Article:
– you didn’t see this bloke in the first crew. I’ve glued his arms in a higher position here, so he could be doing something to the gun itself, or helping with shells, or something else useful. – lifting and repositioning the gun, except I’ve glued his arms at a higher angle. Makes his pose more generic, different to the first crew, and able to be doing something else, like touching the gun, in a pinch. – loader, same as the first crew. – loader with shell, same as the first crew. You can see how far he’s leaning over in this photo. I’m not sure why he’s leaning so much, but it does make him look a bit different to so many loaders holding shells from other manufacturers. Lastly, here’s the second gun: .
So, there you go! The options for assembly of the gun crew figures are many.
I’ve kept the surplus two figures from each kit because I am, at some stage in the future, going to need to base some size-D guns, and they require 8 crew figures per gun base. Here are the four surplus figures from the two boxes: – not sure what he’s doing, but he does look animated, which is better than standing straight and being boring. – I realised one of my kits was missing a left arm after I’d opened them. This bloke’s left arm comes from one of Hasegawa’s kits. This gunner is either about to be handed a shell, or is about to remove an empty cartridge. – another commander. I made his right arm vertical. I photographed him from behind so that you could see his binoculars. Yes, this Caesar kit gives you binoculars and matching binocular cases (you can see it on his right hip)! – horizontal arms. Looks bit like a zombie, but he’s going to be crewing a bigger gun, so his arms should be in an OK position.
Now I’ve done all the searches I can. Exhausted all combinations. There are only three useful titles left worth looking at for wargaming the Eastern Front and they are:
THE HUN ON THE RUN video newsreel film Film ID: 1350.11. A German 2cm flak machinegun in rapid-firing action against Soviet planes, as well as 88mm guns firing against the same; Stukas in ground-attack roles.
UNTERNEHMEN KRETA ( GERMAN INVASION OF CRETE ) video newsreel film Film ID: 2753.01. Good shots of Paratroops getting ready for the drop and then in combat on Crete. (Okay, so this isn’t really Eastern Front. But it was the only vid I could recall finding that involved the Fallschirmjäger).
GERMANY INVADED video newsreel film Film ID: 1125.10. Some US AFVs and softskins advancing into Germany. Good shots of German towns, railway stations and various buildings – very useful so that you can select the right terrain and lay out gaming boards appropriately. Or even better, purchase or build and then paint up the right terrain!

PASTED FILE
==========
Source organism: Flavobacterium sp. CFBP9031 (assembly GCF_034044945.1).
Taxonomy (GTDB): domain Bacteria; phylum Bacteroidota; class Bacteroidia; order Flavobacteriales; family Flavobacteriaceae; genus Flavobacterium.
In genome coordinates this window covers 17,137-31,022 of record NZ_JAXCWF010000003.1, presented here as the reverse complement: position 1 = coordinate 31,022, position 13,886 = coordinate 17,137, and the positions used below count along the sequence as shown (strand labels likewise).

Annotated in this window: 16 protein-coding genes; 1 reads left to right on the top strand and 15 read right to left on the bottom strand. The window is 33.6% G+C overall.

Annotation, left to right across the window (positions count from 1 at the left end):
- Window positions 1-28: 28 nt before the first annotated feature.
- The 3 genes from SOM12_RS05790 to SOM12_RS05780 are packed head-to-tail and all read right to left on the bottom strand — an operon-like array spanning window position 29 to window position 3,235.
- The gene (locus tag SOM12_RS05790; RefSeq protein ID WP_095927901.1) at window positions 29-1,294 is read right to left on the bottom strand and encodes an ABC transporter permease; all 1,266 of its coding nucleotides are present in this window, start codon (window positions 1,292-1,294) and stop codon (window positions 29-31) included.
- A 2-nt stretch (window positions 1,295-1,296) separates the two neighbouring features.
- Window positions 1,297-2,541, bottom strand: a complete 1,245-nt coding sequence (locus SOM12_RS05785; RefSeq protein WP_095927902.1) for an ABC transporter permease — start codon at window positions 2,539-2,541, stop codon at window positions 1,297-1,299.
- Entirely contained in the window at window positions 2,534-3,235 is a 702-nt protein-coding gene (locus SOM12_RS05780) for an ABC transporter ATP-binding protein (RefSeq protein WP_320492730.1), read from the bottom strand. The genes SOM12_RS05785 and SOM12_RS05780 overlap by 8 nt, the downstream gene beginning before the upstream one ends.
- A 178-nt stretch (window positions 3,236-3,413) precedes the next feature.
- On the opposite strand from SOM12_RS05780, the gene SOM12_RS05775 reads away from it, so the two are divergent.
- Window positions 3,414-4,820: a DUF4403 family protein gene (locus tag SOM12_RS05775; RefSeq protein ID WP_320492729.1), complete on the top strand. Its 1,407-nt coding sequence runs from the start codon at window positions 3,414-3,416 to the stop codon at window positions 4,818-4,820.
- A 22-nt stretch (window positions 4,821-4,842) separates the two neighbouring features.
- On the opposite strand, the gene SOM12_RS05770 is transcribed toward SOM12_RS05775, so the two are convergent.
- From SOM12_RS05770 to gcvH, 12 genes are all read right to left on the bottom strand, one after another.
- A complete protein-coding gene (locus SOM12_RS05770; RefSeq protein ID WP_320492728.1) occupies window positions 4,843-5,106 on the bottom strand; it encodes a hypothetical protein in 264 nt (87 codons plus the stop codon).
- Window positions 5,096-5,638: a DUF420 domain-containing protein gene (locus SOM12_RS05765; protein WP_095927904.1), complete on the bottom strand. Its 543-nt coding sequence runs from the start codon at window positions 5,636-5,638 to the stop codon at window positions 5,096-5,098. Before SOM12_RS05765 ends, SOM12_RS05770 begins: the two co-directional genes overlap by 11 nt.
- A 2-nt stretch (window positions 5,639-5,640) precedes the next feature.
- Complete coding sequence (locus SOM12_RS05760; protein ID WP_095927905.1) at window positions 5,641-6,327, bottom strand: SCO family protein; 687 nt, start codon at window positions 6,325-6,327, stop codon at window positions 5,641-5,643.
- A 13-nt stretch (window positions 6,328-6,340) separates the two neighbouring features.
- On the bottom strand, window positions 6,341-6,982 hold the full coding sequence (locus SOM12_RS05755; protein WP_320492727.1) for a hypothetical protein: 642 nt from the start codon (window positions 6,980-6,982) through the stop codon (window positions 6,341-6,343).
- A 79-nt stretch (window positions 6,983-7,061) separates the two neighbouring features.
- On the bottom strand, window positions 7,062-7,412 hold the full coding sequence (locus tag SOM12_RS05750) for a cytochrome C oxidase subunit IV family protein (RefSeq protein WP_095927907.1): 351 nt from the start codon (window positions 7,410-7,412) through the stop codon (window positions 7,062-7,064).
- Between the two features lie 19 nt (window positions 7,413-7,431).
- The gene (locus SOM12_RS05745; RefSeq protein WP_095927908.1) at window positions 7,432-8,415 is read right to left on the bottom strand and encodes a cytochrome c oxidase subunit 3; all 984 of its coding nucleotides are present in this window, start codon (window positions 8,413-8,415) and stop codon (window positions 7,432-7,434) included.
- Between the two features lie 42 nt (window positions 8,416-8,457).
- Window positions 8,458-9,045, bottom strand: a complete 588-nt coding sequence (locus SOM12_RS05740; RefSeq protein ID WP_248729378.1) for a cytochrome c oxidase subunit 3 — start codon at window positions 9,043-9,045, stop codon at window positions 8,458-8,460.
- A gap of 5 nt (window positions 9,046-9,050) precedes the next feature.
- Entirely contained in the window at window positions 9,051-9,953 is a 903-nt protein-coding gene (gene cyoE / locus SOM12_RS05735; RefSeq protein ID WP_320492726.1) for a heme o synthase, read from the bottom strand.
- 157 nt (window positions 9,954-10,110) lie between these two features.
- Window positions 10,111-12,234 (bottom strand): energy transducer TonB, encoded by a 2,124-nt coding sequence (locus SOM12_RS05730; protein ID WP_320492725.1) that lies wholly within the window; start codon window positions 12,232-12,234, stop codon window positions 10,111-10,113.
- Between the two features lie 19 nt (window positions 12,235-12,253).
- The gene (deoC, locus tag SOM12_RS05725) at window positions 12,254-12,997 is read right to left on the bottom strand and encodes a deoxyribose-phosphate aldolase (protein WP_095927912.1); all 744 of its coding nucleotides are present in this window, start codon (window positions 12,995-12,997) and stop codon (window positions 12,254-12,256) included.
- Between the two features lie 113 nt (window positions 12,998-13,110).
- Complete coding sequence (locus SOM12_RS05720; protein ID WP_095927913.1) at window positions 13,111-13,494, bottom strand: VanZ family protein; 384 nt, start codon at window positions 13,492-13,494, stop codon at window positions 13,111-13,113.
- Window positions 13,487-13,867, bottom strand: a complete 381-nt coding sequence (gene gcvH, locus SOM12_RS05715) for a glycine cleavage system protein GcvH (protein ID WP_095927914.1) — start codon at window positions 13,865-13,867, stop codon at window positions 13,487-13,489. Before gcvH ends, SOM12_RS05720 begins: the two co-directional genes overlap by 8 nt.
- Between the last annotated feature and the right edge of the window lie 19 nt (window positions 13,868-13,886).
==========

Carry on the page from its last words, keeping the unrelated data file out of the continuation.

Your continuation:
So, that’s it from British Pathe for now. If they digitise more content like those I’ve pointed you to in the future, then that will be great. What I might do is check in every year or so to see if they have added new content to the collection.
They do have films showing the liberations of concentration camps and death camps, all of it extremely graphic stuff. I am glad that this is available for the public to see. May no-one say it didn’t happen.
July 20, 2010
The setting for the second Panzerfaust: Armoured Fist game of 2010 was reasonable enough – somewhere in the Leningrad oblast during Spring 1942. The Germans had to cross a small stream and capture a major village, the Russians defend it.
As Peter and I had agreed via email prior to the game, this was to be an infantry clash. The force I chose weighed in at about 2300 PV, Peter’s force coming in at around 1500 PV.
My force was comprised of two companies; an infantry company and an infantry gun company. The infantry gun company allowed me to use the IG-18s that I worked on earlier this year on the table (onboard) while keeping a battery of 150mm FlaK 18/36s offboard. It was a learning experience to select and account for it, as I realised in previous games I had purchased Forward Artillery Observers (FAOs) but no Battery Fire Control unit to actually follow their orders and make sure the shells were fired! This oversight was rectified and I learned something at the same time…as well as realising I have a lot of extra little modelling things to work on in the months to come, like bases to represent the Battery Fire Control staff, some more FAOs and the like.